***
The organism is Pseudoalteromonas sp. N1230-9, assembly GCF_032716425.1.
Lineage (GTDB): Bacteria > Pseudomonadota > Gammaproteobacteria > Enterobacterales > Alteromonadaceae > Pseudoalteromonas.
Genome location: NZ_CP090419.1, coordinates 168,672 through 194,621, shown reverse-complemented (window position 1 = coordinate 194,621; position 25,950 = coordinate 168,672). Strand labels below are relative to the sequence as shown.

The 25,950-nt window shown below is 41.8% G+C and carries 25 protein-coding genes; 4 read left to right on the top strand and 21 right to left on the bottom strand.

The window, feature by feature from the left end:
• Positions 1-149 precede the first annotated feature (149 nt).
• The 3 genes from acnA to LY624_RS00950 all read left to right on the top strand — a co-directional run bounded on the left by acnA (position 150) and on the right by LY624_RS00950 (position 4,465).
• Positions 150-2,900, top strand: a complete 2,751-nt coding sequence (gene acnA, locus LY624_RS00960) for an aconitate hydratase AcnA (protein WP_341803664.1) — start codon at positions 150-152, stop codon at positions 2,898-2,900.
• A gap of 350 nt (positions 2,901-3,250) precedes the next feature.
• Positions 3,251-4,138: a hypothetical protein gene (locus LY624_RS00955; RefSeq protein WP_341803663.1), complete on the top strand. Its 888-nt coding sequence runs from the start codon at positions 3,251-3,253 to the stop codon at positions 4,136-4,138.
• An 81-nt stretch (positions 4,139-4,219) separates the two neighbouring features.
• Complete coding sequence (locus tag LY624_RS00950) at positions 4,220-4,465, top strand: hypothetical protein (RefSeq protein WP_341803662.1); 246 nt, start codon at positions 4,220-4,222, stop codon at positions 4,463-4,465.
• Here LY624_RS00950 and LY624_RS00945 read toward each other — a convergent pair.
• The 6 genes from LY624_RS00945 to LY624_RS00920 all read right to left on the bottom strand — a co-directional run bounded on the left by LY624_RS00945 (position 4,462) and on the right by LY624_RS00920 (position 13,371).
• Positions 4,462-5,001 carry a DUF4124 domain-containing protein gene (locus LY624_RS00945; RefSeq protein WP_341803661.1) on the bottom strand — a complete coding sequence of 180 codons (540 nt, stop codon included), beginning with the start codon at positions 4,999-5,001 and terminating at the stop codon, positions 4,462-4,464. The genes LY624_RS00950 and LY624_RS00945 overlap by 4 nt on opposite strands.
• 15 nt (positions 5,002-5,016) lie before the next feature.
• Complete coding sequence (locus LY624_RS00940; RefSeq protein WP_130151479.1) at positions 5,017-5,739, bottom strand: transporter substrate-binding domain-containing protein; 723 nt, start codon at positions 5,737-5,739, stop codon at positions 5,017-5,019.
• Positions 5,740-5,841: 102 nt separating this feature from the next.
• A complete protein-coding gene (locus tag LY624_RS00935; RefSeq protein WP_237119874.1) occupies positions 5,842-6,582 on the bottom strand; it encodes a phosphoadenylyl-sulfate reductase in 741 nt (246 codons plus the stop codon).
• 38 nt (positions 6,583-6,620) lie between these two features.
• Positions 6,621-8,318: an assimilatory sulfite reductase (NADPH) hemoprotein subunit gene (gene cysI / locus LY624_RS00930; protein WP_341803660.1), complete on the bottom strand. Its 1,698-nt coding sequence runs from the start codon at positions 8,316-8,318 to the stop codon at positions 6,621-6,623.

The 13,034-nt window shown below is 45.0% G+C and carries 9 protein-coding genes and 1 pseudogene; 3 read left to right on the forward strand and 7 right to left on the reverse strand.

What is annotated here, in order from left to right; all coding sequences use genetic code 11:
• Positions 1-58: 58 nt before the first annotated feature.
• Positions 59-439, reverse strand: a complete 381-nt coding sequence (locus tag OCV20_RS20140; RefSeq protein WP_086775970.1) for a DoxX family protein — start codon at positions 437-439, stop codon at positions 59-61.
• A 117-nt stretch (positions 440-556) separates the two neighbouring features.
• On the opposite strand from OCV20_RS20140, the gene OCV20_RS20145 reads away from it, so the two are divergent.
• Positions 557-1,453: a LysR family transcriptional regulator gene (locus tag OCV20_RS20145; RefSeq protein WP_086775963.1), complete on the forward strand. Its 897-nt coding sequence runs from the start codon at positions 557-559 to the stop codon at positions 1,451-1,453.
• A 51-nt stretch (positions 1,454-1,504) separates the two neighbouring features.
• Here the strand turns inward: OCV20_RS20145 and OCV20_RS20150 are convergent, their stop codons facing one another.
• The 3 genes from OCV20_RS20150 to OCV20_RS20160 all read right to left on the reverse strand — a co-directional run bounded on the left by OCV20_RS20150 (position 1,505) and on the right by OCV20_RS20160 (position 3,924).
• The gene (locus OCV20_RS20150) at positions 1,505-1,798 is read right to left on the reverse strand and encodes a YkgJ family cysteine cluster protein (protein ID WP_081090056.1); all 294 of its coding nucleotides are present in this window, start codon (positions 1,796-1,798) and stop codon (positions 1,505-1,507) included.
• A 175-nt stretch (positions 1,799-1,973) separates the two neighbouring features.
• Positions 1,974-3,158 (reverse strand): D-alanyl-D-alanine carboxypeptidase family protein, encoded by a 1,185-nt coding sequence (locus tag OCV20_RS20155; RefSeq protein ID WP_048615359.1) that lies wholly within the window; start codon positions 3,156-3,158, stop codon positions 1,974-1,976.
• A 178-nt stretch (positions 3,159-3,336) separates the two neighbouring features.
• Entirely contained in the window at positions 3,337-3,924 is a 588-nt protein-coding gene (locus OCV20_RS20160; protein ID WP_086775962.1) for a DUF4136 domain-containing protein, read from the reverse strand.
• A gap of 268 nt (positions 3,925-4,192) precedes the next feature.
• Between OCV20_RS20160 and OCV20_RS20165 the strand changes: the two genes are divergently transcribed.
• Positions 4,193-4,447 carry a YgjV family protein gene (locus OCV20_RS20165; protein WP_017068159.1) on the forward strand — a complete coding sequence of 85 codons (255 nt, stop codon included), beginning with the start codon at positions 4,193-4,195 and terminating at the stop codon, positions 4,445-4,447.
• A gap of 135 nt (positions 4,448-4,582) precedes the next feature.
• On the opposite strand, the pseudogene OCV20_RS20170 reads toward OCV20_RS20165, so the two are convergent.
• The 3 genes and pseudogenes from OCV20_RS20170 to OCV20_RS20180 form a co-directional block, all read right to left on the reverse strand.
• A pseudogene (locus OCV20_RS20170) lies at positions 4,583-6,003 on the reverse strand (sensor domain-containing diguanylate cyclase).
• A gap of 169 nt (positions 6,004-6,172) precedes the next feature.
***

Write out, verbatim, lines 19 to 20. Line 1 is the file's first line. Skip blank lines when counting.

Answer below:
• A complete protein-coding gene (locus tag LY624_RS00935; RefSeq protein WP_237119874.1) occupies positions 5,842-6,582 on the bottom strand; it encodes a phosphoadenylyl-sulfate reductase in 741 nt (246 codons plus the stop codon).
• 38 nt (positions 6,583-6,620) lie between these two features.